The Inaugural SAIG/GSC Dissertation Lecture
The AIA’s Student Affairs Interest Group (SAIG) and SCS’s Graduate Student Committee (GSC) are pleased to announce the 2021 SAIG/GSC Dissertation Lecture! This annual talk is a collaborative effort intended to highlight the work of a senior doctoral candidate whose research features interdisciplinary work between the fields of archaeology and classical philology, and to support the student networks between these related fields.
As the first SAIG/GSC Dissertation Lecturer, Elizabeth Heintges, doctoral candidate at Columbia University, will present “Forgetting Sextus Pompey: the bellum Siculum and Vergil’s Aeneid,” integrating both literary and material evidence into an analysis of two major moments in Roman Republican history. Please see the poster and abstract below for more details.
The lecture will be held virtually on Thursday, April 22, 2021 at 5:00 pm EST.
Please register here in advance of this Zoom webinar.
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Forgetting Sextus Pompey: the bellum Siculum and Vergil’s Aeneid
Elizabeth Heintges, PhD Candidate, Columbia University
Thursday, April 22, 2021 at 5:00 pm EST
This paper examines the resonances between the Sicilian episodes in Vergil’s Aeneid and the historical bellum Siculum fought between the triumvirs and Sextus Pompey from 42-36 BCE. As contemporary accounts of this conflict are largely absent from the historical record (or otherwise follow the Res Gestae in characterizing the war as a pacification of the sea from pirates), the insights brought to bear by material sources—most significantly, the competing coinages of Sextus and Octavian, as well as Augustus’ later victory monuments—offer new insights into the dynamics at play between Vergil’s mythical Sicily and its very real and recent past. The numismatic evidence, when considered in tandem with the narratives of Appian and Cassius Dio, bears witness to the unique interplay between appropriation and suppression of Sextus’ iconographic and ideological program undertaken by Octavian after the battle of Naulochus in 36 BCE—an interplay that is likewise mirrored in Vergil’s poem in Aeneas’ circumnavigation of Sicily in Book 3 and in the ship race of Book 5.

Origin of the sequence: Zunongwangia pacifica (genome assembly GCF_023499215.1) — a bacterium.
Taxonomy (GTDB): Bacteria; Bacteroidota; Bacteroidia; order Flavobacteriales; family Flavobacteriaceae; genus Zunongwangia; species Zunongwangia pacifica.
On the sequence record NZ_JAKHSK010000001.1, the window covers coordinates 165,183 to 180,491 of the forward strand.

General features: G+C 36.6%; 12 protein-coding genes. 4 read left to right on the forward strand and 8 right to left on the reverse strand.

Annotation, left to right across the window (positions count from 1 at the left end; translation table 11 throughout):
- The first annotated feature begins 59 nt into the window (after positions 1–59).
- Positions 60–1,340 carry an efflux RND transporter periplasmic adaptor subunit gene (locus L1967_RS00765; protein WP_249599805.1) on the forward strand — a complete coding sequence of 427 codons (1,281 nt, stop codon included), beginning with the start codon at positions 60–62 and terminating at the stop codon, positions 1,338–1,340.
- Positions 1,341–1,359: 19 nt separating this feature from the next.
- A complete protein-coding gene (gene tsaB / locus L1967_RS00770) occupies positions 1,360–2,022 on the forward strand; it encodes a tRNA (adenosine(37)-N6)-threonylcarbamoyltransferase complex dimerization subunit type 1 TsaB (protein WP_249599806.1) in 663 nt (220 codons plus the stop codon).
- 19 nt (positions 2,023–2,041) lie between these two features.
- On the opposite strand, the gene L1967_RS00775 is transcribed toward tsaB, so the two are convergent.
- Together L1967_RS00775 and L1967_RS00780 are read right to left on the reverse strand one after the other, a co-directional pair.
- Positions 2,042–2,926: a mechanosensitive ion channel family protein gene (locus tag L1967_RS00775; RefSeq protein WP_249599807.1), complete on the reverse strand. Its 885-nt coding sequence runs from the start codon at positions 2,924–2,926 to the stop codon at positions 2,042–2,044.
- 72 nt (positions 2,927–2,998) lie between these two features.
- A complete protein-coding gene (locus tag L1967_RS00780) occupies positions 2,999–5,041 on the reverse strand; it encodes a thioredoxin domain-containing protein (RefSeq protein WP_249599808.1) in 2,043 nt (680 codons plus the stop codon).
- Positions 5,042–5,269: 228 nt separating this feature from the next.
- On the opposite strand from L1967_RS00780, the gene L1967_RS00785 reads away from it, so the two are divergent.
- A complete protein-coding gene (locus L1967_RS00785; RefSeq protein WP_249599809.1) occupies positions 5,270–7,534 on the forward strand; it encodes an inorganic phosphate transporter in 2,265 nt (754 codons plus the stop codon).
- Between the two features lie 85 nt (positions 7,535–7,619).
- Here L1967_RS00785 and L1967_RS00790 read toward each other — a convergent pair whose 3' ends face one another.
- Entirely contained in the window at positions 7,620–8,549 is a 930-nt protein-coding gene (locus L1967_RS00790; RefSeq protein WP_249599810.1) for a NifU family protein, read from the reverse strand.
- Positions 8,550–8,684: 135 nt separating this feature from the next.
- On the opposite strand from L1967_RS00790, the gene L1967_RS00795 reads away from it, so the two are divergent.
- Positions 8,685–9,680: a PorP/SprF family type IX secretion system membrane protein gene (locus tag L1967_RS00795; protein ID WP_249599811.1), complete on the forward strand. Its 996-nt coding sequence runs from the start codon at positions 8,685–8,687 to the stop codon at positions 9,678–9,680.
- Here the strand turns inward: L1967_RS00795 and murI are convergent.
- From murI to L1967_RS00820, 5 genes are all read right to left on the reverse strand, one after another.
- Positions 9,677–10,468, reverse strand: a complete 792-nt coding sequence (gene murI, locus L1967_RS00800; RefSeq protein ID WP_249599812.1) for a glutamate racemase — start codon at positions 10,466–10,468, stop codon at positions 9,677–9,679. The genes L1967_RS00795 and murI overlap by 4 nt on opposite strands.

Over the past decade, scholars have increasingly noted the importance of understanding Vergil’s Sicily in light of the conflicts of the First Punic War. Roman naval victories of the period appear to have garnered renewed interest at the end of the first century BCE outside the realm of literary production, given Augustus’ engagement with the commemorative monuments for Gaius Duilius’ victory at Mylae in 260 BCE. As we will have seen, the historical echoes in Vergil’s Sicily are not limited to the Punic Wars alone; instead, the poet uses the island in Aeneid 5—a turning-point in the narrative and a thematic hinge between Trojan past and Roman future—in order to collapse the time and space between these two major moments in Republican history.